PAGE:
Haiku: Cormorant

photo©Tridib Sarma

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High tide, no wind, yet

ripples stir still water—

cormorant fishing.

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Spring is on the way

This morning the weather was beautifully balmy, clear blue sky and the Garonne as smooth as glass. It was one of those days when I wished I’d brought the camera. I have seen the odd cormorant flying by the house, but this morning there was a small crowd watching one fishing quite close to the riverbank. According to one local it was stuffing itself with eels. They stay underwater for an incredibly long time, leaving no trace on the surface, no air bubbles or the slightest ripple. This one seemed completely oblivious of the admiring crowd.

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Source=[http://www.flickr.com/photos/72825507@N00/2111436561/ Corm
By Mike Baird

A little further on we stopped to see what the gardeners were gathered round. One of them had uncovered the most enormous larva I ever want to see. It was easily 10cms long, as thick as a sausage, and a hideous corpse colour. It was the second of the beasts they had found since they started spreading mulch in the flower beds. They deposited it on the grass away from the flowers, where Finbar who is usually fascinated by crawlies gave it a wide berth.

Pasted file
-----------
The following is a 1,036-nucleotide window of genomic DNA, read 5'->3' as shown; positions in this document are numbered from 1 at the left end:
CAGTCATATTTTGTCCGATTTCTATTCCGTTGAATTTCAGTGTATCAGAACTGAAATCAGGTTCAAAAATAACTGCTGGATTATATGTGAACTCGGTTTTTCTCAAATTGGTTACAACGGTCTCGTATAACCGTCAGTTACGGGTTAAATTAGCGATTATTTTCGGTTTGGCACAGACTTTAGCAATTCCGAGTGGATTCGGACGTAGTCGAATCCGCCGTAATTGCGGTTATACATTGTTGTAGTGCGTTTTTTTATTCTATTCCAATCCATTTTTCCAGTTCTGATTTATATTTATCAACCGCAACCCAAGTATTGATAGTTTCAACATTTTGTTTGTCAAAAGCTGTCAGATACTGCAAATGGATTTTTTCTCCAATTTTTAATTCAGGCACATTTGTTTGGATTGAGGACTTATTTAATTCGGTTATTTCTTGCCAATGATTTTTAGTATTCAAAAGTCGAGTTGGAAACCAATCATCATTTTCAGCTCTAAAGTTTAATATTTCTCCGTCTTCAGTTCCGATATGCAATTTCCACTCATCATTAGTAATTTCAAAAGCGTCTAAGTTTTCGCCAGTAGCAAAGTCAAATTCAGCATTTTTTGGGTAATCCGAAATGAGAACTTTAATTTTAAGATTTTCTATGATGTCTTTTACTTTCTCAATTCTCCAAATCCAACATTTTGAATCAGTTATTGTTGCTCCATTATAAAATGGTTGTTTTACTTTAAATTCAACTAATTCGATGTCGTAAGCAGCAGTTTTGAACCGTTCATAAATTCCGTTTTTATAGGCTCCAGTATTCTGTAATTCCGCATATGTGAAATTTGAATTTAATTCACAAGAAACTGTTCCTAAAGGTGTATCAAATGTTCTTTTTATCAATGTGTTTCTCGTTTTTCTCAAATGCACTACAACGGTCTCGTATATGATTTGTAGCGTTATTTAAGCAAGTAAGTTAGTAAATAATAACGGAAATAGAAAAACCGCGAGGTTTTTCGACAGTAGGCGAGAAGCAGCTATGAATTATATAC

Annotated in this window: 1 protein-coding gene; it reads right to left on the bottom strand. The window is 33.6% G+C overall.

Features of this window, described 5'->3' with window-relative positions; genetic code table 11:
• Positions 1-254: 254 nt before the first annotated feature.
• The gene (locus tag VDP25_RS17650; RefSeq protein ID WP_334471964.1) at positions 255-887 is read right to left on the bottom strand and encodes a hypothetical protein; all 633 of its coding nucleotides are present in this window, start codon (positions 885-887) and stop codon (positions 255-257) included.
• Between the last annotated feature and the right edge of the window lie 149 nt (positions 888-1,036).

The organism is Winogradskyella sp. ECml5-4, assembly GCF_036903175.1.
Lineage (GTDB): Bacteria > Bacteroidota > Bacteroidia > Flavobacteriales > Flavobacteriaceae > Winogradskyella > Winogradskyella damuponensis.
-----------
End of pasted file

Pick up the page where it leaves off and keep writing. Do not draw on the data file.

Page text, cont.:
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Just before we turned for home, leaving the Garonne behind, I had my first sight this year of the returning wild geese. I’d heard them several times, but this was the first of the magnificent formations I’d seen across the open sky. This must have been several groups recently joined up, because there were three or four overlapping ‘V’ formations. They make such a tremendous, joyful noise; I know nothing more evocative of the coming spring.

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“Photo by Michael Maggs, Wikimedia Commons”.